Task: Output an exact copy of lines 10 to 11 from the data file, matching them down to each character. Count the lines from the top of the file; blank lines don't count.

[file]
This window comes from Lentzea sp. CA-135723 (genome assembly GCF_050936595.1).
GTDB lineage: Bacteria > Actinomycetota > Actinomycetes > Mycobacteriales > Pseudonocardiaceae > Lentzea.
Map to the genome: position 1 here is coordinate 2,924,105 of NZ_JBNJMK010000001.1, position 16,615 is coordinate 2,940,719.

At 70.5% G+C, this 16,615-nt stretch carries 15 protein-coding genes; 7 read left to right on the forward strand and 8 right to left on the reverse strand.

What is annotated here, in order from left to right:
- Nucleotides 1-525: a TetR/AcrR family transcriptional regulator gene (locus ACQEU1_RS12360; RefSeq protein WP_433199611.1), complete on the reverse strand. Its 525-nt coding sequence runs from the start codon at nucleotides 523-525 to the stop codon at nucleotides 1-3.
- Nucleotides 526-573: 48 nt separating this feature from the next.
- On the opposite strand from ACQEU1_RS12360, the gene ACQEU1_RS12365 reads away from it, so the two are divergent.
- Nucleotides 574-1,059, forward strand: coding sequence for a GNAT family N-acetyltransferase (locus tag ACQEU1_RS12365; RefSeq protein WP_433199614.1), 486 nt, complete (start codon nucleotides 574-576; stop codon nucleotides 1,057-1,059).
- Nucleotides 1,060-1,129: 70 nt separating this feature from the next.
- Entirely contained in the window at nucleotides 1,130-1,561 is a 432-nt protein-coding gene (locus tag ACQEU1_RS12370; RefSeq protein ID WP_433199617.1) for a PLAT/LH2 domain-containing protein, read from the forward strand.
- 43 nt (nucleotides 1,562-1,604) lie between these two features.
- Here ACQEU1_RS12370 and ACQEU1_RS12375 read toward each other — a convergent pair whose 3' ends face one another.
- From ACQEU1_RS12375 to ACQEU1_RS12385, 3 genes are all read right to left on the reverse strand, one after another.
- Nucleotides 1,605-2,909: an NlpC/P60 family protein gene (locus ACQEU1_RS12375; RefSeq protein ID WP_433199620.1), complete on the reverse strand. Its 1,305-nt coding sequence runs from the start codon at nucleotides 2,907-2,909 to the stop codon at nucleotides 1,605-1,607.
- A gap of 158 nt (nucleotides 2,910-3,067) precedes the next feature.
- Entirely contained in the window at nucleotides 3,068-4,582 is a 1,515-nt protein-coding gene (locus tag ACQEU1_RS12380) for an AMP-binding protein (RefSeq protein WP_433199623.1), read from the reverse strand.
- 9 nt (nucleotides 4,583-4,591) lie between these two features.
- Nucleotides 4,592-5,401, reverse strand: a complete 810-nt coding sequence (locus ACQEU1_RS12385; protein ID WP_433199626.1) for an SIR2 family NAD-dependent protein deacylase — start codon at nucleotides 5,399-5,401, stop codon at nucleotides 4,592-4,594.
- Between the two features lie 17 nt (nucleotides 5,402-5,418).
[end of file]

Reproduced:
- Nucleotides 1,060-1,129: 70 nt separating this feature from the next.
- Entirely contained in the window at nucleotides 1,130-1,561 is a 432-nt protein-coding gene (locus tag ACQEU1_RS12370; RefSeq protein ID WP_433199617.1) for a PLAT/LH2 domain-containing protein, read from the forward strand.